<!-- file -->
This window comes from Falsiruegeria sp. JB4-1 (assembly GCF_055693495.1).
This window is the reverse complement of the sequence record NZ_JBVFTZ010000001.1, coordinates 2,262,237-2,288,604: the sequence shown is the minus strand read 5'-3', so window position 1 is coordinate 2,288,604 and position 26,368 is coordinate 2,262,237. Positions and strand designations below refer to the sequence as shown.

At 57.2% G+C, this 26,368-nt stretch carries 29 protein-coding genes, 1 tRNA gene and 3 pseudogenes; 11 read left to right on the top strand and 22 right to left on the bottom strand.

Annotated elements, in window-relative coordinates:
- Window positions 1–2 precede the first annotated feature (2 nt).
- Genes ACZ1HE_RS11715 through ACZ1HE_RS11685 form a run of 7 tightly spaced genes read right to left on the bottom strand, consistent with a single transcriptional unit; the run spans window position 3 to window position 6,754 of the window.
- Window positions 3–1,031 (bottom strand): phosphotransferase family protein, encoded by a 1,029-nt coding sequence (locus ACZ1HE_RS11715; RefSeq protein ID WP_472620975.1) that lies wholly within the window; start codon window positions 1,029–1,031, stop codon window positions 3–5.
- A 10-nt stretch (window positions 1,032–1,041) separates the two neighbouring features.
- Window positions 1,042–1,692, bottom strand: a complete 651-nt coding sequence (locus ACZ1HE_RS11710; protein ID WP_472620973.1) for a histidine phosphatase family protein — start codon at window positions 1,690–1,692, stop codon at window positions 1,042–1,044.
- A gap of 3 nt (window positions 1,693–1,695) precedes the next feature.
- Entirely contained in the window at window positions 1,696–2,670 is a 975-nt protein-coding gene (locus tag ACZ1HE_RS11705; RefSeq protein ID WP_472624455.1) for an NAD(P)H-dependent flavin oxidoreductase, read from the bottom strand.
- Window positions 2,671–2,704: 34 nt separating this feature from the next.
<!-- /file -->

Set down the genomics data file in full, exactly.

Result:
This window comes from Falsiruegeria sp. JB4-1 (assembly GCF_055693495.1).
This window is the reverse complement of the sequence record NZ_JBVFTZ010000001.1, coordinates 2,262,237-2,288,604: the sequence shown is the minus strand read 5'-3', so window position 1 is coordinate 2,288,604 and position 26,368 is coordinate 2,262,237. Positions and strand designations below refer to the sequence as shown.

At 57.2% G+C, this 26,368-nt stretch carries 29 protein-coding genes, 1 tRNA gene and 3 pseudogenes; 11 read left to right on the top strand and 22 right to left on the bottom strand.

Annotated elements, in window-relative coordinates:
- Window positions 1–2 precede the first annotated feature (2 nt).
- Genes ACZ1HE_RS11715 through ACZ1HE_RS11685 form a run of 7 tightly spaced genes read right to left on the bottom strand, consistent with a single transcriptional unit; the run spans window position 3 to window position 6,754 of the window.
- Window positions 3–1,031 (bottom strand): phosphotransferase family protein, encoded by a 1,029-nt coding sequence (locus ACZ1HE_RS11715; RefSeq protein ID WP_472620975.1) that lies wholly within the window; start codon window positions 1,029–1,031, stop codon window positions 3–5.
- A 10-nt stretch (window positions 1,032–1,041) separates the two neighbouring features.
- Window positions 1,042–1,692, bottom strand: a complete 651-nt coding sequence (locus ACZ1HE_RS11710; protein ID WP_472620973.1) for a histidine phosphatase family protein — start codon at window positions 1,690–1,692, stop codon at window positions 1,042–1,044.
- A gap of 3 nt (window positions 1,693–1,695) precedes the next feature.
- Entirely contained in the window at window positions 1,696–2,670 is a 975-nt protein-coding gene (locus tag ACZ1HE_RS11705; RefSeq protein ID WP_472624455.1) for an NAD(P)H-dependent flavin oxidoreductase, read from the bottom strand.
- Window positions 2,671–2,704: 34 nt separating this feature from the next.